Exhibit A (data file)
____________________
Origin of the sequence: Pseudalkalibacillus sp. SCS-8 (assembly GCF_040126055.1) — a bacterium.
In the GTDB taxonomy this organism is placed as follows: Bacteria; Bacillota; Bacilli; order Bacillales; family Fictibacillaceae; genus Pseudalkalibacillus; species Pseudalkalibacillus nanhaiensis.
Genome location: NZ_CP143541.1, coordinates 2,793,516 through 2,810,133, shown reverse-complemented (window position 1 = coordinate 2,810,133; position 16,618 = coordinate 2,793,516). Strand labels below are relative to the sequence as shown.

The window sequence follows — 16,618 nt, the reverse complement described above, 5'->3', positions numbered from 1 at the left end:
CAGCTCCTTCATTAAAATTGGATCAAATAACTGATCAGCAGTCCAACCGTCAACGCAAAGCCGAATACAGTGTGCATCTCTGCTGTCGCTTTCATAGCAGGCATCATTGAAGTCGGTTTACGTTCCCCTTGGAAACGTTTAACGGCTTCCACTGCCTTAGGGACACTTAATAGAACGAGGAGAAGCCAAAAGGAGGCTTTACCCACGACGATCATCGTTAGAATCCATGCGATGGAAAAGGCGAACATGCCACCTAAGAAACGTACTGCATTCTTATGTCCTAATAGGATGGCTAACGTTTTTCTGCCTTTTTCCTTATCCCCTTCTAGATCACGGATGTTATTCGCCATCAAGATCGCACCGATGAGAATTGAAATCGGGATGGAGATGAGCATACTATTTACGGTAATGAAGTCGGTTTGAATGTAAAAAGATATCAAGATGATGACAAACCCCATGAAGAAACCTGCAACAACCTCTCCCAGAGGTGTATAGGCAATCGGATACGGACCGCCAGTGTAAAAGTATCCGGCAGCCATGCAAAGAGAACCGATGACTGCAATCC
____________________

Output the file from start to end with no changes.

Origin of the sequence: Pseudalkalibacillus sp. SCS-8 (assembly GCF_040126055.1) — a bacterium.
In the GTDB taxonomy this organism is placed as follows: Bacteria; Bacillota; Bacilli; order Bacillales; family Fictibacillaceae; genus Pseudalkalibacillus; species Pseudalkalibacillus nanhaiensis.
Genome location: NZ_CP143541.1, coordinates 2,793,516 through 2,810,133, shown reverse-complemented (window position 1 = coordinate 2,810,133; position 16,618 = coordinate 2,793,516). Strand labels below are relative to the sequence as shown.

The window sequence follows — 16,618 nt, the reverse complement described above, 5'->3', positions numbered from 1 at the left end:
CAGCTCCTTCATTAAAATTGGATCAAATAACTGATCAGCAGTCCAACCGTCAACGCAAAGCCGAATACAGTGTGCATCTCTGCTGTCGCTTTCATAGCAGGCATCATTGAAGTCGGTTTACGTTCCCCTTGGAAACGTTTAACGGCTTCCACTGCCTTAGGGACACTTAATAGAACGAGGAGAAGCCAAAAGGAGGCTTTACCCACGACGATCATCGTTAGAATCCATGCGATGGAAAAGGCGAACATGCCACCTAAGAAACGTACTGCATTCTTATGTCCTAATAGGATGGCTAACGTTTTTCTGCCTTTTTCCTTATCCCCTTCTAGATCACGGATGTTATTCGCCATCAAGATCGCACCGATGAGAATTGAAATCGGGATGGAGATGAGCATACTATTTACGGTAATGAAGTCGGTTTGAATGTAAAAAGATATCAAGATGATGACAAACCCCATGAAGAAACCTGCAACAACCTCTCCCAGAGGTGTATAGGCAATCGGATACGGACCGCCAGTGTAAAAGTATCCGGCAGCCATGCAAAGAGAACCGATGACTGCAATCC